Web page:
Greenblatt joked about the incident on Twitter, calling it a “lighthearted moment” and suggesting it may be the unlikely first step in establishing cooperation between the rival countries, which have never had diplomatic relations.
Netanyahu and US leaders have hailed Arab leaders’ willingness to sit alongside Israel at the conference. Netanyahu and Arab officials also shared a stage during a group photo of meeting participants.
Poland on Friday moved to settle a brief diplomatic spat with Israel over comments made by Prime Minister Benjamin Netanyahu on Polish collaboration with the Nazis, saying it had received clarifications from the Israeli government that had alleviated its concerns.
The presidential office blamed “media manipulation” by the Jerusalem Post for a misunderstanding about Netanyahu’s comments.
And Israel’s Foreign Ministry issued a statement to similar effect: “The Prime Minister’s comments concerning Poland were misquoted by the Jerusalem Post, which quickly issued a correction clarifying that an error had been made in the editing of the article.”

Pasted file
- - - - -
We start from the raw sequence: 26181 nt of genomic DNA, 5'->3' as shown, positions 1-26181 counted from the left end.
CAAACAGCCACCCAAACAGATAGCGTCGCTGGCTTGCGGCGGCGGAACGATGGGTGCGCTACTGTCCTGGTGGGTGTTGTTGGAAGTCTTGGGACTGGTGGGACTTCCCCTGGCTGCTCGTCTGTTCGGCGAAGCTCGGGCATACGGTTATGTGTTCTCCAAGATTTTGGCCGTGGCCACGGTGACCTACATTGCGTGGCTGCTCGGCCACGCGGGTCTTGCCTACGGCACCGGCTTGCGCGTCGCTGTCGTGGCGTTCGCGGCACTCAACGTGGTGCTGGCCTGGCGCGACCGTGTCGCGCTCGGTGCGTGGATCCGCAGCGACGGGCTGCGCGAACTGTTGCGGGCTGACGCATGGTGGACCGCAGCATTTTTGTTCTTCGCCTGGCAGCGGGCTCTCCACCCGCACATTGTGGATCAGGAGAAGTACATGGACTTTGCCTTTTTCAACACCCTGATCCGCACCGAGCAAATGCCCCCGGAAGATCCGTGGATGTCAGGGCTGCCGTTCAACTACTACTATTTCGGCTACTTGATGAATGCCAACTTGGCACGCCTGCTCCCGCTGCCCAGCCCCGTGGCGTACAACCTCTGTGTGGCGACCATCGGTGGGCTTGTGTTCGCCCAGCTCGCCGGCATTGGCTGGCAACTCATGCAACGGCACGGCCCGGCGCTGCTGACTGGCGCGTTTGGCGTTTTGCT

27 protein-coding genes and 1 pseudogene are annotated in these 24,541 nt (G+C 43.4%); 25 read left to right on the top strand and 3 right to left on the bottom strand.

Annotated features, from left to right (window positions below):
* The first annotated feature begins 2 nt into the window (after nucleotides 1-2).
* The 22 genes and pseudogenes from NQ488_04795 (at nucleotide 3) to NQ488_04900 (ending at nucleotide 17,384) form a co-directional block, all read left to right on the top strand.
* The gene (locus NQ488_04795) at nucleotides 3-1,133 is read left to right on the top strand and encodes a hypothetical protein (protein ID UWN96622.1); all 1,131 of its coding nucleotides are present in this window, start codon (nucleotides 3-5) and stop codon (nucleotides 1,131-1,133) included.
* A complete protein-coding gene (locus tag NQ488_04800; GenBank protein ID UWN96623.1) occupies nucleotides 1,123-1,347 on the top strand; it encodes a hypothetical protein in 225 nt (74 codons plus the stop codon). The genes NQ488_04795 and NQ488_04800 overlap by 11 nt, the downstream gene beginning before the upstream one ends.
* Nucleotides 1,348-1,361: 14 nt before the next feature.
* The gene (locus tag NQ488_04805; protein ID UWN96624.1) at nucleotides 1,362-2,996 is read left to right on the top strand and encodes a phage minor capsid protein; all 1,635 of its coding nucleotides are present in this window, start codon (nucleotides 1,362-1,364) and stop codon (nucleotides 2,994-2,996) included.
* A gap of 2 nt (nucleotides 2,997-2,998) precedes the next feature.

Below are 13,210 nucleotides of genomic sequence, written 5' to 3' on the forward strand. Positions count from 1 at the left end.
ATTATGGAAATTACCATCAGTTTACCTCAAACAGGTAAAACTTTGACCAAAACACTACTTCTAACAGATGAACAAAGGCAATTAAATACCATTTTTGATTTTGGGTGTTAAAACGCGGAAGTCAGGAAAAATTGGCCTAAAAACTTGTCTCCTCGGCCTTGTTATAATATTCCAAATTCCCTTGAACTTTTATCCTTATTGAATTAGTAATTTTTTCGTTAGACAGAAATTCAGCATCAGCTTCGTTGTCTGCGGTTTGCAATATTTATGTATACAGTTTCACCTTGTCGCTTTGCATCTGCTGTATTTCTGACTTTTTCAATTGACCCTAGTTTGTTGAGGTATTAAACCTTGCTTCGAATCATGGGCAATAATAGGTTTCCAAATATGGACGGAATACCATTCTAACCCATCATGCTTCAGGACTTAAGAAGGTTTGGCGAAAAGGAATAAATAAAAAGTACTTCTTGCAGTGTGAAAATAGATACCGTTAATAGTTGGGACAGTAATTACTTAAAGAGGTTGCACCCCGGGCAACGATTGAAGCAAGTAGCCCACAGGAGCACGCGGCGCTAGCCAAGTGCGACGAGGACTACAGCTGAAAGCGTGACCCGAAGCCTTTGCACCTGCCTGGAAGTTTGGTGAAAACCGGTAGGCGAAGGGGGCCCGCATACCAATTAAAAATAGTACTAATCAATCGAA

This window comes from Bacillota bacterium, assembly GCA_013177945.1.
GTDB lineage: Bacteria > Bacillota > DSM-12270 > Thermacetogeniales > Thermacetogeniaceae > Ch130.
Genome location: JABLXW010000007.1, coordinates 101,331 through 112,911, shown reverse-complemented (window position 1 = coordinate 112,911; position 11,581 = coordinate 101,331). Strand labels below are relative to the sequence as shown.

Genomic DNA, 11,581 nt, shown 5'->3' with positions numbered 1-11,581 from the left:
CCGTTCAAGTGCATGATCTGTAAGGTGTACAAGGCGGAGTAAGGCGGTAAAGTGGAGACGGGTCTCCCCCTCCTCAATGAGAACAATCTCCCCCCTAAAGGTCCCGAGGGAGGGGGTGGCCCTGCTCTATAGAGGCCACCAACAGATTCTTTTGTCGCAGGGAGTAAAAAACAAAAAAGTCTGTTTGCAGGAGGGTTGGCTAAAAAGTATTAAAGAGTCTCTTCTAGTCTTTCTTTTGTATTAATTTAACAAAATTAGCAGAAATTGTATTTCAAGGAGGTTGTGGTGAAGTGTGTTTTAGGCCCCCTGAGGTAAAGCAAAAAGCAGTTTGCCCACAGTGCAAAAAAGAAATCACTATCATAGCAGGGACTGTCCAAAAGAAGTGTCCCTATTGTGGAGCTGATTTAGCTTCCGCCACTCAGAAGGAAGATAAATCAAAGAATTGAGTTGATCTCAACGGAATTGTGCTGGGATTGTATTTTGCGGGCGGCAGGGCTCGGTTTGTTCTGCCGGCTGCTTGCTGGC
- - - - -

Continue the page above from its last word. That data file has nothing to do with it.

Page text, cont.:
Netanyahu landed back in Israel late Friday and his office then clarified again: “In a briefing, PM Netanyahu spoke of Poles and not the Polish people or the country of Poland,” it said in a statement. “This was misquoted and misrepresented in press reports and was subsequently corrected by the journalist who issued the initial misstatement.”
Nonetheless, Israeli Ambassador Anna Azari was summoned by Poland’s Foreign Ministry for a dressing down over the issue, The Times of Israel confirmed Friday. Israel’s Foreign Ministry did not immediately comment on this development, which was first reported in Polish media.
It was almost a who’s who of America’s foes as Venezuela’s foreign minister, Jorge Arreaza, was surrounded on Thursday by some of the world’s most notorious human rights violators. He was announcing the formation of a group of countries that he said would defend the United Nations Charter.
In an attempt to fight off what the Nicolas Maduro government has claimed to be the threat of a U.S.-led coup, and flanked by more than a dozen ambassadors and diplomats from countries including Iran, North Korea, Cuba, Syria, China and Russia, Arreaza read off a statement defending the charter and the principles of nonintervention.
Those principles included respect for sovereignty of all states. The principles also called for states to refrain from the use of force against any state, and to respect territorial integrity.